There seems to come a time when the child taking piano lessons realizes that learning the piano isn't as easy, or as fun as they'd imagined. They may begin to tire of all the practicing required to develop such a skill. This usually happens when they see how much work and effort is necessary in learning the piano. This is when it's challenging for the child to see all the benefits their parents can foresee.

Likewise, many of us struggle understanding why God has asked us to do something whether that be following certain commandments, being asked to fulfill and magnify a certain calling, or whatever else. We need to remember that we also don't have His foresight and knowledge. Sometimes we may feel we're asked to be a one-man-band that's required to balance a heavy load. We're here on earth in part to become like our Heavenly Father. That means we have a lot of "lessons" and "practicing" to do. We're asked to learn how to be good mothers and fathers while balancing work, school, our own personal development, Church callings and responsibilities, home/visiting teaching, and taking care of household duties etc. It's a heavy load! Yet, with grace we're promised divine strength and I can testify when we remember that we can't do it alone and when we turn to Christ we can receive that divine grace and strength.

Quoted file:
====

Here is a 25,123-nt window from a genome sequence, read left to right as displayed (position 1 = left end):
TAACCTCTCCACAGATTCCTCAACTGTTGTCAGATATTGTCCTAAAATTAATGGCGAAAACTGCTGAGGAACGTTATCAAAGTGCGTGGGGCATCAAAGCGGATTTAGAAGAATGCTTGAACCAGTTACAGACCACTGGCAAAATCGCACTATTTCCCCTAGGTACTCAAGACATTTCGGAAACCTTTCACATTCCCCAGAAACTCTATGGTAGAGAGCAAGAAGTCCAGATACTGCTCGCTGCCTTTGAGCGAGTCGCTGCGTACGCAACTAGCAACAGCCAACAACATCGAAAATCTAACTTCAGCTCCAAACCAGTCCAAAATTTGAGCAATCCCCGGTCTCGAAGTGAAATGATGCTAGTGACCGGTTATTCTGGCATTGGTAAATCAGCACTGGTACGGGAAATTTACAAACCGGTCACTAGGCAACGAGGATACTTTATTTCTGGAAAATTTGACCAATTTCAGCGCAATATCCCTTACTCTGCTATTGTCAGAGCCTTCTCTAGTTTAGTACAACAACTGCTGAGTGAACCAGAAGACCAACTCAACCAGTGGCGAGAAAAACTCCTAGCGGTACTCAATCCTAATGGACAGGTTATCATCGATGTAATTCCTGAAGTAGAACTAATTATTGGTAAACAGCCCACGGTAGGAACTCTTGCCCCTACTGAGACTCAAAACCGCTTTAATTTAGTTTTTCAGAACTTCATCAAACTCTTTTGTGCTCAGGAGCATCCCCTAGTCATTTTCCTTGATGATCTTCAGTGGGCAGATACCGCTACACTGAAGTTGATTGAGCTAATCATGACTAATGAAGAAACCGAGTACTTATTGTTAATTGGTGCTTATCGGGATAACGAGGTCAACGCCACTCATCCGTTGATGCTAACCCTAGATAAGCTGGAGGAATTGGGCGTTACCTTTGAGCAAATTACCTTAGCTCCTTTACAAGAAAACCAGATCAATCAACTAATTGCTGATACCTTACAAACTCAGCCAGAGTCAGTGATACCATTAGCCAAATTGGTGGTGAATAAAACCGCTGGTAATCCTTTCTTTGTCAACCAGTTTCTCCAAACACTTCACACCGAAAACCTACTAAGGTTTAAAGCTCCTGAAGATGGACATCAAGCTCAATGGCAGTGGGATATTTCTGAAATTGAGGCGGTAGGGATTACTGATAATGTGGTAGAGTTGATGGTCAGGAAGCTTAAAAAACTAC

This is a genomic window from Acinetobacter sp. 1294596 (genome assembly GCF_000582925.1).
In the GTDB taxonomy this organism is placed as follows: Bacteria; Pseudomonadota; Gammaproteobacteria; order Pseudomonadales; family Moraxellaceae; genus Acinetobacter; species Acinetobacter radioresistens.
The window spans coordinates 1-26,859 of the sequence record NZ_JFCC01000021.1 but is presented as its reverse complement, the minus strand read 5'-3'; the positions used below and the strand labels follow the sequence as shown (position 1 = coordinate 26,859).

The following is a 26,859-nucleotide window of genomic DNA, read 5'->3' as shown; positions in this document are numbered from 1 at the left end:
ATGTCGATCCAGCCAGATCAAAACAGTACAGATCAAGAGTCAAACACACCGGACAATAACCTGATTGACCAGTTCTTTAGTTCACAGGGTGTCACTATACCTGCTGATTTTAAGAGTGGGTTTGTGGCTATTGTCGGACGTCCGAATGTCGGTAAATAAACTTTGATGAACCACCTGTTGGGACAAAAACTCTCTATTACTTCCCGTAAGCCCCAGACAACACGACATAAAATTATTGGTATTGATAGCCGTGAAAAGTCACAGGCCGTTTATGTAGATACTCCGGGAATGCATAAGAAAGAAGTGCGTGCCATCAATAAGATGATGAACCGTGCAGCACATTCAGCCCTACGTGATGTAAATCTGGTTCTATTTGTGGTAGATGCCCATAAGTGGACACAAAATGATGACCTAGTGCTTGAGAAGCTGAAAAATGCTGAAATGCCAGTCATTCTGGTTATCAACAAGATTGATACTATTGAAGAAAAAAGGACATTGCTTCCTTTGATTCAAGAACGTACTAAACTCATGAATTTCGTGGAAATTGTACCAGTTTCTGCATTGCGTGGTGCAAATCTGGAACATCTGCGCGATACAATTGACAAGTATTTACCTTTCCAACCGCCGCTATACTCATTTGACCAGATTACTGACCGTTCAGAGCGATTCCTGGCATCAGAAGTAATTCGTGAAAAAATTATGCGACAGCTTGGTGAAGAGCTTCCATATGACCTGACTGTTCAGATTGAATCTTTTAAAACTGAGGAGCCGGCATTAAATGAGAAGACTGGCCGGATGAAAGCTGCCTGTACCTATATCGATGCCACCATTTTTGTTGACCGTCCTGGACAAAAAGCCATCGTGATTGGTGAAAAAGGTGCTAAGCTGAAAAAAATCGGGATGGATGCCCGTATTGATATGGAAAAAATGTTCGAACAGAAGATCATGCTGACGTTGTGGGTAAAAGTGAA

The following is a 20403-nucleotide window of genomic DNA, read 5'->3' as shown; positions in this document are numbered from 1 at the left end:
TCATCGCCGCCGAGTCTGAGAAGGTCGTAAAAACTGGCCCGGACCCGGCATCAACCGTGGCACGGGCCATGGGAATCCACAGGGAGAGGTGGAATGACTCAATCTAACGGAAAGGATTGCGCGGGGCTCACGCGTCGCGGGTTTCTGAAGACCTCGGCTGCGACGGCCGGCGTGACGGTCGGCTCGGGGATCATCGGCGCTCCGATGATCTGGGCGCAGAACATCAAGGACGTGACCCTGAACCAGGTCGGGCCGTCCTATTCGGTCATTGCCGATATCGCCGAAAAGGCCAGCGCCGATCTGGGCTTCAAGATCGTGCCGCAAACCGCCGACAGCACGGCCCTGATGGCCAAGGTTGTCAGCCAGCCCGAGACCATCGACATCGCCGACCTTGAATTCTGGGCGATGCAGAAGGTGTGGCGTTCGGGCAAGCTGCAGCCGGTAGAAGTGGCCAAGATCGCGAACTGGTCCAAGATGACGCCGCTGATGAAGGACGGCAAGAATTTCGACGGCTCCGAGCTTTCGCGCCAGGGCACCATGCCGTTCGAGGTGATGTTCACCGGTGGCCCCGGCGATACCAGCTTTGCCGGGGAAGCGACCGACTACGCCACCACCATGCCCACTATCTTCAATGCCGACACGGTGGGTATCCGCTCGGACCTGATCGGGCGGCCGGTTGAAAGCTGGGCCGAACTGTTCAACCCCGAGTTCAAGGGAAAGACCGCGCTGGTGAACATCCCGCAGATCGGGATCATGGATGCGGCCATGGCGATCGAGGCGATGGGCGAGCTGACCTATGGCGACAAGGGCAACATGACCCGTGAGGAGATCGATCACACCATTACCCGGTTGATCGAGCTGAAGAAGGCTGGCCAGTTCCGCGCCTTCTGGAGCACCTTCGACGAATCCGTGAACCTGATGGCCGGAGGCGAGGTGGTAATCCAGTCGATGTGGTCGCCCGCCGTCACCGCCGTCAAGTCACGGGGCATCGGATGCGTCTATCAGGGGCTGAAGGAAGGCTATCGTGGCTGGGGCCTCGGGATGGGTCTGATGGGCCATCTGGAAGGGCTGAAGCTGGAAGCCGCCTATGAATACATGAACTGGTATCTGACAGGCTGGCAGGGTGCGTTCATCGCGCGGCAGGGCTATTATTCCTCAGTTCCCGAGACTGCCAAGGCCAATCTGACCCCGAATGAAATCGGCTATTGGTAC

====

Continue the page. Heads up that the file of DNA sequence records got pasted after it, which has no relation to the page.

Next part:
We often forget that we're not perfect yet. We have the tendency to have what my husband and I like to call, "The Happily Ever After Syndrome." We forget that those white picket fence dreams often aren't realistic. And when reality crushes our dreams, or the life we'd envisioned for ourselves, it can be depressing and we can be very hard on ourselves.

However, if we think about the piano analogy, we'd all agree that the average parent is aware that their son or daughter won't be playing in Carnegie Hall within a year or two of starting lessons. Instead, they expect their new pianist will hit a lot of wrong notes. When their child's timing is off, his/her mother doesn't think their child isn't worthy to keep practicing and trying. No, instead she'll encourage her child to continue to keep trying.